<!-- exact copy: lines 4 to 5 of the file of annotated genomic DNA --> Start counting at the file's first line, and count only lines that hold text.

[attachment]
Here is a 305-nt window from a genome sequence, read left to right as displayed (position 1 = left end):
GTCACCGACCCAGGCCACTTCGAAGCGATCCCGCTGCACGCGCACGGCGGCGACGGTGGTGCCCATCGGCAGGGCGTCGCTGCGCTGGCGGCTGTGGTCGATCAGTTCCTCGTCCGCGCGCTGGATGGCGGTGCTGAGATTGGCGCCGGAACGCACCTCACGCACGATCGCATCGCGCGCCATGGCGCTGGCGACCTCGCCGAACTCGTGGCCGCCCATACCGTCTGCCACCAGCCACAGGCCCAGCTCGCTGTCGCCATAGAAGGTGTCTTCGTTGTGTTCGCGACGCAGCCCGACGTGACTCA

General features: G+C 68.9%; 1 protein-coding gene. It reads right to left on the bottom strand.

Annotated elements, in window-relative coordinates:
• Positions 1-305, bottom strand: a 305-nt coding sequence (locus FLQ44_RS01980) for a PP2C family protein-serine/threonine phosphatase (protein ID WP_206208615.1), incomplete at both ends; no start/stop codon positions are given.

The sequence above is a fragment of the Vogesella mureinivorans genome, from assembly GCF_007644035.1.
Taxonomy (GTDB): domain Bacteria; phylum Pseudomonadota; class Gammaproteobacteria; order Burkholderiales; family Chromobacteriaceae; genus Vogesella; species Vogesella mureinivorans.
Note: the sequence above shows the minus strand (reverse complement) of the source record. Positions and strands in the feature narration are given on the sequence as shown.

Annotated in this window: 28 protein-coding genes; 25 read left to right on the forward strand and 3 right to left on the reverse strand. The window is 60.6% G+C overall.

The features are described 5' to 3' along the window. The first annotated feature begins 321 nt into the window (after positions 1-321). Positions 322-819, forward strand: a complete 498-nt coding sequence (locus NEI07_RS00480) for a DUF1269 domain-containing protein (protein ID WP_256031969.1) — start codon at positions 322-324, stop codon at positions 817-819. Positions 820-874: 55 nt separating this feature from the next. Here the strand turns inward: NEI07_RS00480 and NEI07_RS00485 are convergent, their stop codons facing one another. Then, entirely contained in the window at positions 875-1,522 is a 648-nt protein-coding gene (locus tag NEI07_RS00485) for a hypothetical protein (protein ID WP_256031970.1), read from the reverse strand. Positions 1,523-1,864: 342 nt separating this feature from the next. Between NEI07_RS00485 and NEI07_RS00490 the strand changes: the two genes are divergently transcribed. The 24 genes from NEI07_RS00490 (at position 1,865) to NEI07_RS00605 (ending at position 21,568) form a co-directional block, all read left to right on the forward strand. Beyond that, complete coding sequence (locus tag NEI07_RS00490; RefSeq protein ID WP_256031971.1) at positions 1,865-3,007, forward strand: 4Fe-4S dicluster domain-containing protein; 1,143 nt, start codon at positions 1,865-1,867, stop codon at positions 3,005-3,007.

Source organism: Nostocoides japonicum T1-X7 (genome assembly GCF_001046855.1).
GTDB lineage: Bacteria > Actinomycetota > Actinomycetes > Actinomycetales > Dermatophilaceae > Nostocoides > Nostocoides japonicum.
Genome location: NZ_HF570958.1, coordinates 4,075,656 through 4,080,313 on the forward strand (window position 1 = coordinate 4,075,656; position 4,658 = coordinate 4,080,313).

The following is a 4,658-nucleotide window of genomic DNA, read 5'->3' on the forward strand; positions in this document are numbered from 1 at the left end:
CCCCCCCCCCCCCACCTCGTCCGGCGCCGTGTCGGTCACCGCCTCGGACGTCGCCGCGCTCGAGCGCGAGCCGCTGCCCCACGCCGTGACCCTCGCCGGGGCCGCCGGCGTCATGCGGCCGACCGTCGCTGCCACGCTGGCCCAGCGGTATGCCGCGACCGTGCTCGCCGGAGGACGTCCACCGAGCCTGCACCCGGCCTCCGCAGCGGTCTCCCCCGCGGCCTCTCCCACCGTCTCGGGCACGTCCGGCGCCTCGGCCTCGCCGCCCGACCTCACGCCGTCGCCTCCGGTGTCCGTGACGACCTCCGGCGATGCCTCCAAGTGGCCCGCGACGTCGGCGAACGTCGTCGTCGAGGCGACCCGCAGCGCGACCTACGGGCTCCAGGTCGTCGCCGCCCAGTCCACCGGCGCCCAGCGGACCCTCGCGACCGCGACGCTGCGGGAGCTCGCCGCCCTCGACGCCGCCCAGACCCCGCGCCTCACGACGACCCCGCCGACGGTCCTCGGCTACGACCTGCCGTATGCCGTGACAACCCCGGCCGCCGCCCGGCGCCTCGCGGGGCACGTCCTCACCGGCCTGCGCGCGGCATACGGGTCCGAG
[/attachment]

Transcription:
Annotated elements, in window-relative coordinates:
• Positions 1-305, bottom strand: a 305-nt coding sequence (locus FLQ44_RS01980) for a PP2C family protein-serine/threonine phosphatase (protein ID WP_206208615.1), incomplete at both ends; no start/stop codon positions are given.